The Sinclair Community College Phlebotomy Program consists of two sessions. During the sessions students will learn the skills they need to take on the role of a phlebotomist in a clinical setting. Part of the training program is completing 100 hours of clinical training. During that time, students will be able to perform many lab draws and lab specimen collections.
Men and women can learn more about this certificate training program by talking to an advisor at 1-888-722-2883. Sinclair community college offers a variety of certificate programs including several in the healthcare related fields. This community college is known for offering excellent quality education at some of the most affordable rates in Ohio. Discuss tuition and any financial assistance options when contacting the admissions advisor.
Institutions That Might Help You
Office of Workforce Development
P.O. Box 1618
Columbus, OH 43216-1618
Fax: (614) 728-8366
Adams Country Workforce Connections
19221 State Route 136
P.O. Box 188
Winchester, OH 45697
The Ohio Department of Job and Family Services
30 E. Broad Street, 32nd Floor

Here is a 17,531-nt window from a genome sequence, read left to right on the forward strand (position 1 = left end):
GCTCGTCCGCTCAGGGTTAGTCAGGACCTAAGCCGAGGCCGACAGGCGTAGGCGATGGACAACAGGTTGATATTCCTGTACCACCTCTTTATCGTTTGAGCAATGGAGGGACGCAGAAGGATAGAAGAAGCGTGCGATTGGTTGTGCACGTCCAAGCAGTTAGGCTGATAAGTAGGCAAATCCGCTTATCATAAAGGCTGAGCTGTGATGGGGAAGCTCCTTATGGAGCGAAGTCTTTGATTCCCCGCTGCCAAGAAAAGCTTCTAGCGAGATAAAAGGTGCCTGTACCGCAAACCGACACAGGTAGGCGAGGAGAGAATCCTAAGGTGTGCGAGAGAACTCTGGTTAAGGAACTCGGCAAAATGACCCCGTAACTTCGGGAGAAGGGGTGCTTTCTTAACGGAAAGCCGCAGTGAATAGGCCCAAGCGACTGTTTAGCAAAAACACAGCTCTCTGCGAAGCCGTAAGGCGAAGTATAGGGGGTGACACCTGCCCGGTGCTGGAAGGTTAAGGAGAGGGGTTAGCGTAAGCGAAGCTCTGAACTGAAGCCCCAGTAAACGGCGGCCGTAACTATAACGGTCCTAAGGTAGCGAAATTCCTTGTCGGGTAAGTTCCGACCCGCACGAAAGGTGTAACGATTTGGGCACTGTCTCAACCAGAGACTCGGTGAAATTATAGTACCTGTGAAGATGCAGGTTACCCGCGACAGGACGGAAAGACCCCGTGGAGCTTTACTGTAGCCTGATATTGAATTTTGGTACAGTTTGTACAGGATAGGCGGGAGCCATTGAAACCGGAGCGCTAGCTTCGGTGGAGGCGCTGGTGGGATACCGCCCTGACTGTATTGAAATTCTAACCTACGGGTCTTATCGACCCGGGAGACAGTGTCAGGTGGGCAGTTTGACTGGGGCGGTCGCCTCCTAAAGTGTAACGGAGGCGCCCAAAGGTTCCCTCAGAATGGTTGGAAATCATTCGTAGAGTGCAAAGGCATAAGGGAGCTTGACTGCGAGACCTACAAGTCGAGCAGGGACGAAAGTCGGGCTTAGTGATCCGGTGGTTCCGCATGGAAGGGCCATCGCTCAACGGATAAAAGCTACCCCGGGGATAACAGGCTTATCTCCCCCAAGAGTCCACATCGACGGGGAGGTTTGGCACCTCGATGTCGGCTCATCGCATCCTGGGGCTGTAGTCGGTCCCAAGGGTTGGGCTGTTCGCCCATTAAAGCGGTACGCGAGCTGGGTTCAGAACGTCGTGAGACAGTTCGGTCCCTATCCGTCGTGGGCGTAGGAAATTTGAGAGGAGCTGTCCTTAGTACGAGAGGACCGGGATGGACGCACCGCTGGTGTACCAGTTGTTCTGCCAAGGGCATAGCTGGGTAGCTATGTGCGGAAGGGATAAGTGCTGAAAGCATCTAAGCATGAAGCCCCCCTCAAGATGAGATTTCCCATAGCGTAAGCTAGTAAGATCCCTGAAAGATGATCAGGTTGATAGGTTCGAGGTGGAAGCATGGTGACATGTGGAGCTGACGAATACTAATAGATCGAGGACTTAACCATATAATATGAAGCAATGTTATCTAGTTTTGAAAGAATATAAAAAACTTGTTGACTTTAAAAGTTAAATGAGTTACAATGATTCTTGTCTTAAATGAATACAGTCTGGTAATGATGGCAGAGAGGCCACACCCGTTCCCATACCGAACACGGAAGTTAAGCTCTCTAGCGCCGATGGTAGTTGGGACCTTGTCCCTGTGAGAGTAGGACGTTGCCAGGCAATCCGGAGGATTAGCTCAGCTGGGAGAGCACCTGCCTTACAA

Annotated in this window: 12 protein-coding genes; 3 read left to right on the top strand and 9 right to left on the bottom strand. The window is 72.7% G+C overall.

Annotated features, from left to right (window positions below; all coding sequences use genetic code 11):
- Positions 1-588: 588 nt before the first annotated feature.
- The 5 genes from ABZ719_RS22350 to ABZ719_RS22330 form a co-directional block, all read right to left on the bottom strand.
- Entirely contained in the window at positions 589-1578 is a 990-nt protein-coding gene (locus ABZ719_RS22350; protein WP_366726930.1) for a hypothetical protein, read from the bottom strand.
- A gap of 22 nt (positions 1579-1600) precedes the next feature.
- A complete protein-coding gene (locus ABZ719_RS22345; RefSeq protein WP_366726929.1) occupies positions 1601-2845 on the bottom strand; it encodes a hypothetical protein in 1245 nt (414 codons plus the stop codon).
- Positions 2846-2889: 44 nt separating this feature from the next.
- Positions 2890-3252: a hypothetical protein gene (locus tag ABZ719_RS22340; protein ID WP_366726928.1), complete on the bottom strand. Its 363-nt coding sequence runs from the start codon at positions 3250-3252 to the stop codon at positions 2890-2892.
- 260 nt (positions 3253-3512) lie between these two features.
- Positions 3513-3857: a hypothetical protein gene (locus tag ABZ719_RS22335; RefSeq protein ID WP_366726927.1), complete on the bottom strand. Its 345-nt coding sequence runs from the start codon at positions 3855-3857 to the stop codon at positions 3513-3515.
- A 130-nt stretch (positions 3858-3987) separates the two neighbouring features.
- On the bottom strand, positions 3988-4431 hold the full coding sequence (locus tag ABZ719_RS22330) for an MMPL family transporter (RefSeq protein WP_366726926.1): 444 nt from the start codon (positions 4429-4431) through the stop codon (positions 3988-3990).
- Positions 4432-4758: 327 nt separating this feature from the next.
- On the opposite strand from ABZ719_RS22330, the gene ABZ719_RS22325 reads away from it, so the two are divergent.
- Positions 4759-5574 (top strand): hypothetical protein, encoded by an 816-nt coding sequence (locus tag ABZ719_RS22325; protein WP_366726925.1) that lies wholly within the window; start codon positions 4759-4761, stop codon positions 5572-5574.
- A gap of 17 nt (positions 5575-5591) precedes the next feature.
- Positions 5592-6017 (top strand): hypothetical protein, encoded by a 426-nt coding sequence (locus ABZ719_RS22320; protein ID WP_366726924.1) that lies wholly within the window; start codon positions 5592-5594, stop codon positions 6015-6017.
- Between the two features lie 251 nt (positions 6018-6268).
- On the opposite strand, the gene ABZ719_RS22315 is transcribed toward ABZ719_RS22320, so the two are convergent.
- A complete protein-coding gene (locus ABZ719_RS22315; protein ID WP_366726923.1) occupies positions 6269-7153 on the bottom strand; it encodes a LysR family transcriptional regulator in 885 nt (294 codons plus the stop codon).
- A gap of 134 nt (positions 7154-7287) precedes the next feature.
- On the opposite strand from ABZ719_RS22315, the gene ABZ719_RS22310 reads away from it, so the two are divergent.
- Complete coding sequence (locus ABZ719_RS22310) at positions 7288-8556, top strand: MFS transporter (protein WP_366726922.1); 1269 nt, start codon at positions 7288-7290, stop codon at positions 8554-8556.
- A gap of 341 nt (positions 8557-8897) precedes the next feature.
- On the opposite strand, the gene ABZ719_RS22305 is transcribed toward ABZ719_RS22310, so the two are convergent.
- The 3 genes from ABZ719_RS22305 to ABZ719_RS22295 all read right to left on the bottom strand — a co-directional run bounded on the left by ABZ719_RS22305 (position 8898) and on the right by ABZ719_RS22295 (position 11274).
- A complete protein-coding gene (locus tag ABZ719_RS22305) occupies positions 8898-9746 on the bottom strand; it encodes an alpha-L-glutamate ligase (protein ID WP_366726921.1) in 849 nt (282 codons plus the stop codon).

Columbus, Ohio 43215
Ohio Workforce Investment Corporation
1111 E. Broad St.
Columbus, Ohio 43205
Ready to be a Phlebotomist? Here’s what you might be up against!
The following two questions are examples that prospective phlebotomists may encounter during the examination:
Which one of the following veins is the preferred choice for venipuncture?
- basilic vein
- cephalic vein
- median cubital vein
- cutaneous vein
C – The median cubital vein is located close to the center of the antecubital area. It is larger than other veins and is the preferred choice for venipuncture. It is usually closer to the surface and more stationary than other veins. This makes it the least painful and easiest to puncture.
This vein is located on the inner side of the antecubial area and is typically the last choice for venipuncture:
- cephalic vein
- basilic vein
- cubital vein
- antecubital vein
B – The basilica vein is a large vein that is located on the inner side of the antecubital area. It is the last choice for puncture because of the likelihood that it may role, which increases accidental puncture of the posterior or anterior medial cutaneous nerve. Another reason that it is not typically well-suited for venipuncture is due to the fact that punctures in this area are typically more painful than other areas.